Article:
Maximalist Footwear

Maximalist Footwear

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Mike England

Running from one extreme to another.

Like many runners, I got swept up in the minimalist-footwear craze, mainly because it appealed to a deep-seated desire to be more natural. But I've got a bad back, and after a couple years in low-cushion footwear, my body revolted. Tremors of pain coursed through my lumbar spine at each footfall. A half-mile in, all the accumulated impacts coalesced into a seething hotspot above my tailbone. If I ran more than a mile, my entire lower back seized up. Au naturel became quelle horreur

So I quit running. Weight-lifting, hiking, and biking kept my body active and the lungs engaged. But it wasn't the same. There's just something about running; it's got that... je ne sais qois. And though my back felt good, my waistline most certainly did not—I could pinch and inch and then some. It was time to start running again.

Luckily, heavily-cushioned shoes had become well-represented in the marketplace. The pendulum had swung, and I wasn't the only one who needed a little padding between the rock-hard ground and my beat-up body. After some comparison shopping, I settled on two shoes from Hoka One One: the Bondi 5 for road runs, and the Challenger ATR 3 for the trail.

Yep, the Bondi 5 ($150) looks goofy, like those platform aerobics sneakers from the ’80s. But boy do they feel great underfoot. A full-length closed-cell foam (EVA) midsole provides generous cushioning throughout, and the rockered design means fewer hard, flat-footed impacts on the pavement. The fit is snug and comfortable, and the fabric breathes well. I've put a lot of miles on these babies and—knock on wood—no back pain yet (though I have heard some sniggering, and at least one reference to Richard Simmons). Word of warning: while the Bondi can handle light trails, avoid epic missions into more rugged country, or you'll be forking over another one-fifty in no time. Best to stick to easy terrain, where the Bondi shines.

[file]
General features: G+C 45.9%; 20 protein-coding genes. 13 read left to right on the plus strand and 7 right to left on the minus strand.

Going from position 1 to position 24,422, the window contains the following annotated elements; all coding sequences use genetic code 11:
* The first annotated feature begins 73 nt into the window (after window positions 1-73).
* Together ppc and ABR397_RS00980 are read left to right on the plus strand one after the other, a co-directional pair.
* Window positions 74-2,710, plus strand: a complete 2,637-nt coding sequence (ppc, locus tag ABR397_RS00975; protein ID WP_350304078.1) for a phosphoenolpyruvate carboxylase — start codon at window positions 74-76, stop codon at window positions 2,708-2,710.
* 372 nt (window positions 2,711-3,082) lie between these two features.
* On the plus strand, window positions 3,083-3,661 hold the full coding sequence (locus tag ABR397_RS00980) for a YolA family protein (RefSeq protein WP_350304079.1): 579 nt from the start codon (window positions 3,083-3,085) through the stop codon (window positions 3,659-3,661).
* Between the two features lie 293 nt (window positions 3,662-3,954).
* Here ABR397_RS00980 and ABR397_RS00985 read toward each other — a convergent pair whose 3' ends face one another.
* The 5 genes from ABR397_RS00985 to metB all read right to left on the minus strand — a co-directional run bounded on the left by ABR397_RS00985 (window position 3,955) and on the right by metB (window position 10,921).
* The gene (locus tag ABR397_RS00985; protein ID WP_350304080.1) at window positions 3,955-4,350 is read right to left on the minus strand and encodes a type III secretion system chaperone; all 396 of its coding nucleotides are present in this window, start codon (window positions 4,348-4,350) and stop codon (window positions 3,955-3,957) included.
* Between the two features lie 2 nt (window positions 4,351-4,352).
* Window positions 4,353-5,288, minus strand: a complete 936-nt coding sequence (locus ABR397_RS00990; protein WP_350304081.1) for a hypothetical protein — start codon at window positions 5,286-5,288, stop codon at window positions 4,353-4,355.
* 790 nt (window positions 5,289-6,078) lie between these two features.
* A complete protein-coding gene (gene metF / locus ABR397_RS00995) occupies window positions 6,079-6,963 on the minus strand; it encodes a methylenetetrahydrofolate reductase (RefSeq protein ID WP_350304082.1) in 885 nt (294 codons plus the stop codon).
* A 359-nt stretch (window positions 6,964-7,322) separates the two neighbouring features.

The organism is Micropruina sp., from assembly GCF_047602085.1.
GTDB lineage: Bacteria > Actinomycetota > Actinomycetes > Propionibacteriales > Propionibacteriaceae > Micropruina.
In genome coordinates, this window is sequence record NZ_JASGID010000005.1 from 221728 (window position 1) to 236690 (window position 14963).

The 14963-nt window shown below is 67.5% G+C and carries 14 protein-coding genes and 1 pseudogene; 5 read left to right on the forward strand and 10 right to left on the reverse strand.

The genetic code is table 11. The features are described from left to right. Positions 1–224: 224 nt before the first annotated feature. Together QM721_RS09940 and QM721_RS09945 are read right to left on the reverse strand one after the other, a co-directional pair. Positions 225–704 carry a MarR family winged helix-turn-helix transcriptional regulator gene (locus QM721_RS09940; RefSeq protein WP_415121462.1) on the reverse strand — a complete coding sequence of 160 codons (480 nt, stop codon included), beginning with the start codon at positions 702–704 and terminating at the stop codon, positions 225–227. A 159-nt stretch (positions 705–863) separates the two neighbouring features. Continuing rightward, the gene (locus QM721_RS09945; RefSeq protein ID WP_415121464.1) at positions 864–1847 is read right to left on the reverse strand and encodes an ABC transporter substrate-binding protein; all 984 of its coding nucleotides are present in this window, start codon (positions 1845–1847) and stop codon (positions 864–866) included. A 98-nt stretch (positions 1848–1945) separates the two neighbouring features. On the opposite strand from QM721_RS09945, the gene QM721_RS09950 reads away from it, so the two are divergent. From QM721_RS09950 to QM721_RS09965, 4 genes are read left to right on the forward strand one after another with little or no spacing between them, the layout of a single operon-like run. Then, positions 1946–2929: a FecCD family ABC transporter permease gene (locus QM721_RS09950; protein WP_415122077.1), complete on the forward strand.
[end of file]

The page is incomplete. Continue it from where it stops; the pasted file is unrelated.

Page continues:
Hoka Bondi

For the trail, I needed less padding, given the softer surface and more variable body positioning. Striking a solid compromise between cushion and dexterity, the Challenger ATR 3 ($130) saves my back on jarring stumbles and hard downhill plants without introducing instability. Despite the increased height, I stay centered over the shoe, bounding across bumpy trails without tipping side to side or rolling an ankle. The Challenger is also extremely lightweight, allowing speedy, ninja-like footwork over inconsistent terrain. Take this shoe wherever you want and go as far as you want; it'll hold up just fine. And if you need to save some cash and don't mind the extra wear on the tread, use it on road runs, too.

Hoka Challenger

So there you have it: two shoes that got an injured runner back in the game. Thanks to Hoka's maximalist designs, I've found salvation—not to mention a renewed joi de vivre. The thick cushion absorbs the impact of each footfall, sparing my back from searing pain, without compromising comfort, speed, or stability. The only downside is that I'm out of excuses for being fat.

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